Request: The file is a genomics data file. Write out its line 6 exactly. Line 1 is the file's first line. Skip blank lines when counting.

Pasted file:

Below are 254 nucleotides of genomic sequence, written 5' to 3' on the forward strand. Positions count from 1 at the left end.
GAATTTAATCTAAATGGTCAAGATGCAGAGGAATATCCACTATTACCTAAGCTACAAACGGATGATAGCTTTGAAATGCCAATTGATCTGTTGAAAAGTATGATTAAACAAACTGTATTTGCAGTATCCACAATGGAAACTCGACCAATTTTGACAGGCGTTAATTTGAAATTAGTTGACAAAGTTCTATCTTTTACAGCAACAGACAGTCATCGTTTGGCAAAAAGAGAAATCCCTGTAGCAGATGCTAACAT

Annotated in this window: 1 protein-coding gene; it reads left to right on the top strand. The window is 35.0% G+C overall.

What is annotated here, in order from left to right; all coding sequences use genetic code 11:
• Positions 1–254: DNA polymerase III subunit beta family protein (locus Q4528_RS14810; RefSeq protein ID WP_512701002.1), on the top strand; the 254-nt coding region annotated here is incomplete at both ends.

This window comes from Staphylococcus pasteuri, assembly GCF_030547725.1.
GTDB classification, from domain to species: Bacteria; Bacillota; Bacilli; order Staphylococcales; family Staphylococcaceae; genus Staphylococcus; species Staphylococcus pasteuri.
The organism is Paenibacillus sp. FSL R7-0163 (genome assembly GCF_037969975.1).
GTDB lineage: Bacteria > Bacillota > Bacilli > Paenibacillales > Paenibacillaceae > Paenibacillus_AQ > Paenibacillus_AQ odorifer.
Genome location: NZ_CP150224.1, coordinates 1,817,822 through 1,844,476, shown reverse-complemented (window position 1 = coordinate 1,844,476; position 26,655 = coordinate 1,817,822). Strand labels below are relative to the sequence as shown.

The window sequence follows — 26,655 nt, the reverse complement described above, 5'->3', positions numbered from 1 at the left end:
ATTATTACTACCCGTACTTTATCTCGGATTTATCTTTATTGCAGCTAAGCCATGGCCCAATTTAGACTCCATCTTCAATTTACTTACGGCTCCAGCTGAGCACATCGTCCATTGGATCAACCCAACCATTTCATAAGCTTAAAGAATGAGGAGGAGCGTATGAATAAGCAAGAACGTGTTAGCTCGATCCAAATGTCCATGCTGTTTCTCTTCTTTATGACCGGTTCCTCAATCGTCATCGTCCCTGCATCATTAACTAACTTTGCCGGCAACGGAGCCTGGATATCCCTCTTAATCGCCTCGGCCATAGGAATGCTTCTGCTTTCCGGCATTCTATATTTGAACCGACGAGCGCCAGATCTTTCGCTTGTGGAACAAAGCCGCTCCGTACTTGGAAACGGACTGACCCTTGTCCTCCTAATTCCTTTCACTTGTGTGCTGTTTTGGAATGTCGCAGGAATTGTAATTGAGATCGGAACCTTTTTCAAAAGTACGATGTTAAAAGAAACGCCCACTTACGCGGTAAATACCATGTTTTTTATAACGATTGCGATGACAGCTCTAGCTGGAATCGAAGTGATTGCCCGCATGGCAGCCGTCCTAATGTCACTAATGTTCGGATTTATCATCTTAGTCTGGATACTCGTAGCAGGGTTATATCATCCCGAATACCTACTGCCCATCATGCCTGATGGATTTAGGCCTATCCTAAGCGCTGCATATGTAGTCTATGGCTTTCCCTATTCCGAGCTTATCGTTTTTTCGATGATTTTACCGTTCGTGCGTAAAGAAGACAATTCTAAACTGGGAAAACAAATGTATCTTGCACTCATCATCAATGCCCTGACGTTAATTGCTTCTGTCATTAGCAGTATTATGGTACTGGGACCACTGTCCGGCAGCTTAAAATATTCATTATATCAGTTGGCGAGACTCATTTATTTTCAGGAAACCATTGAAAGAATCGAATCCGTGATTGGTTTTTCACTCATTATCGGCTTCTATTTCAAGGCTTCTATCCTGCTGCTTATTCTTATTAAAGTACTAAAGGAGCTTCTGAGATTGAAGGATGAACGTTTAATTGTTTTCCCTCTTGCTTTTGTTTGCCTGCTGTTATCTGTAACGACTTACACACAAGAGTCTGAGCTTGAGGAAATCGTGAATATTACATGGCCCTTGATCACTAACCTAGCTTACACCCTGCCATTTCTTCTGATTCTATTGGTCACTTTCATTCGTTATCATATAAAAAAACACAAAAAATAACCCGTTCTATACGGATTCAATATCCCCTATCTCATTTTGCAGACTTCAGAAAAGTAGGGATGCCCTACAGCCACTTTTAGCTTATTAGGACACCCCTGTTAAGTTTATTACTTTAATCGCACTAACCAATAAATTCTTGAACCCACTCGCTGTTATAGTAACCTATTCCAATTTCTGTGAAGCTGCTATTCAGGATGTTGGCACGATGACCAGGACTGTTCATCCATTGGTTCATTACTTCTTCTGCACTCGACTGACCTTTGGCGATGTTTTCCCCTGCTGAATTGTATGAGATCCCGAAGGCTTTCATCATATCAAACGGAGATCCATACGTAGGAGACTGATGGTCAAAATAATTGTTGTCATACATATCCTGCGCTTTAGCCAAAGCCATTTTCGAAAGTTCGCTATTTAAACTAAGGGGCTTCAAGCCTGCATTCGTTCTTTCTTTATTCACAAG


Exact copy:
This window comes from Staphylococcus pasteuri, assembly GCF_030547725.1.